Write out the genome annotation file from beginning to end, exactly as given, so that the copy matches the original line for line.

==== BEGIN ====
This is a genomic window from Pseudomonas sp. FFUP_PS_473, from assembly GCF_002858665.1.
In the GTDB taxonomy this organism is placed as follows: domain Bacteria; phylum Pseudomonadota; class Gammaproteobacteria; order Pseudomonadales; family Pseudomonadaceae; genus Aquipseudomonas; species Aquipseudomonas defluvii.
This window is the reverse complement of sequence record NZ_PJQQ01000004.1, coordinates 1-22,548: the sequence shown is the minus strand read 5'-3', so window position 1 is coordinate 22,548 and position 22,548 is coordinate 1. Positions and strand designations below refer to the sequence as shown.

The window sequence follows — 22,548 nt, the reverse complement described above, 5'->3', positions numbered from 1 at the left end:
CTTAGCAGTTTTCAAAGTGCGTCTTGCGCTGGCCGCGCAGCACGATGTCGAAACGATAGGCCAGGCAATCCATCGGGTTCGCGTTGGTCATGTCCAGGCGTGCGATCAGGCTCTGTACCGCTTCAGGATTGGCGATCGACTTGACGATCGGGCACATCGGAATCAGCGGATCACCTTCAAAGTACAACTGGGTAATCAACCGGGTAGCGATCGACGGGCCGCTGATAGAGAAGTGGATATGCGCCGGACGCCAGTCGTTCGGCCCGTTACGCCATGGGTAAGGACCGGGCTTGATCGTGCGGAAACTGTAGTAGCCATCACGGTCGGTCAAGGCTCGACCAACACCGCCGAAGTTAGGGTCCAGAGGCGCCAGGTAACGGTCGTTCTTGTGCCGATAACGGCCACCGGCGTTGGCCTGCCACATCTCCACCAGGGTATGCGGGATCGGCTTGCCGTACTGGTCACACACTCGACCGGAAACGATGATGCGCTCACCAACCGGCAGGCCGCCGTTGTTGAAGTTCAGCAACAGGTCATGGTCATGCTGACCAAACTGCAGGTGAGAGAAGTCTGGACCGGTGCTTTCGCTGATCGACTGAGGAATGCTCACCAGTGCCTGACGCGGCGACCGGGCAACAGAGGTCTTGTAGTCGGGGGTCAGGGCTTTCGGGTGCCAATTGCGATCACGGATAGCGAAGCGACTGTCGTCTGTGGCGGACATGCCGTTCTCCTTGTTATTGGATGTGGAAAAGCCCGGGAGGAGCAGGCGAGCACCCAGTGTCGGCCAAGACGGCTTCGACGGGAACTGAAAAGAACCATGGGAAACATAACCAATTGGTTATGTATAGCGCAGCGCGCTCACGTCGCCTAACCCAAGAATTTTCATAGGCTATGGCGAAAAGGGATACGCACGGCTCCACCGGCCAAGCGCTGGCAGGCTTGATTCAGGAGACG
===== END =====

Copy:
This is a genomic window from Pseudomonas sp. FFUP_PS_473, from assembly GCF_002858665.1.
In the GTDB taxonomy this organism is placed as follows: domain Bacteria; phylum Pseudomonadota; class Gammaproteobacteria; order Pseudomonadales; family Pseudomonadaceae; genus Aquipseudomonas; species Aquipseudomonas defluvii.
This window is the reverse complement of sequence record NZ_PJQQ01000004.1, coordinates 1-22,548: the sequence shown is the minus strand read 5'-3', so window position 1 is coordinate 22,548 and position 22,548 is coordinate 1. Positions and strand designations below refer to the sequence as shown.

The window sequence follows — 22,548 nt, the reverse complement described above, 5'->3', positions numbered from 1 at the left end:
CTTAGCAGTTTTCAAAGTGCGTCTTGCGCTGGCCGCGCAGCACGATGTCGAAACGATAGGCCAGGCAATCCATCGGGTTCGCGTTGGTCATGTCCAGGCGTGCGATCAGGCTCTGTACCGCTTCAGGATTGGCGATCGACTTGACGATCGGGCACATCGGAATCAGCGGATCACCTTCAAAGTACAACTGGGTAATCAACCGGGTAGCGATCGACGGGCCGCTGATAGAGAAGTGGATATGCGCCGGACGCCAGTCGTTCGGCCCGTTACGCCATGGGTAAGGACCGGGCTTGATCGTGCGGAAACTGTAGTAGCCATCACGGTCGGTCAAGGCTCGACCAACACCGCCGAAGTTAGGGTCCAGAGGCGCCAGGTAACGGTCGTTCTTGTGCCGATAACGGCCACCGGCGTTGGCCTGCCACATCTCCACCAGGGTATGCGGGATCGGCTTGCCGTACTGGTCACACACTCGACCGGAAACGATGATGCGCTCACCAACCGGCAGGCCGCCGTTGTTGAAGTTCAGCAACAGGTCATGGTCATGCTGACCAAACTGCAGGTGAGAGAAGTCTGGACCGGTGCTTTCGCTGATCGACTGAGGAATGCTCACCAGTGCCTGACGCGGCGACCGGGCAACAGAGGTCTTGTAGTCGGGGGTCAGGGCTTTCGGGTGCCAATTGCGATCACGGATAGCGAAGCGACTGTCGTCTGTGGCGGACATGCCGTTCTCCTTGTTATTGGATGTGGAAAAGCCCGGGAGGAGCAGGCGAGCACCCAGTGTCGGCCAAGACGGCTTCGACGGGAACTGAAAAGAACCATGGGAAACATAACCAATTGGTTATGTATAGCGCAGCGCGCTCACGTCGCCTAACCCAAGAATTTTCATAGGCTATGGCGAAAAGGGATACGCACGGCTCCACCGGCCAAGCGCTGGCAGGCTTGATTCAGGAGACG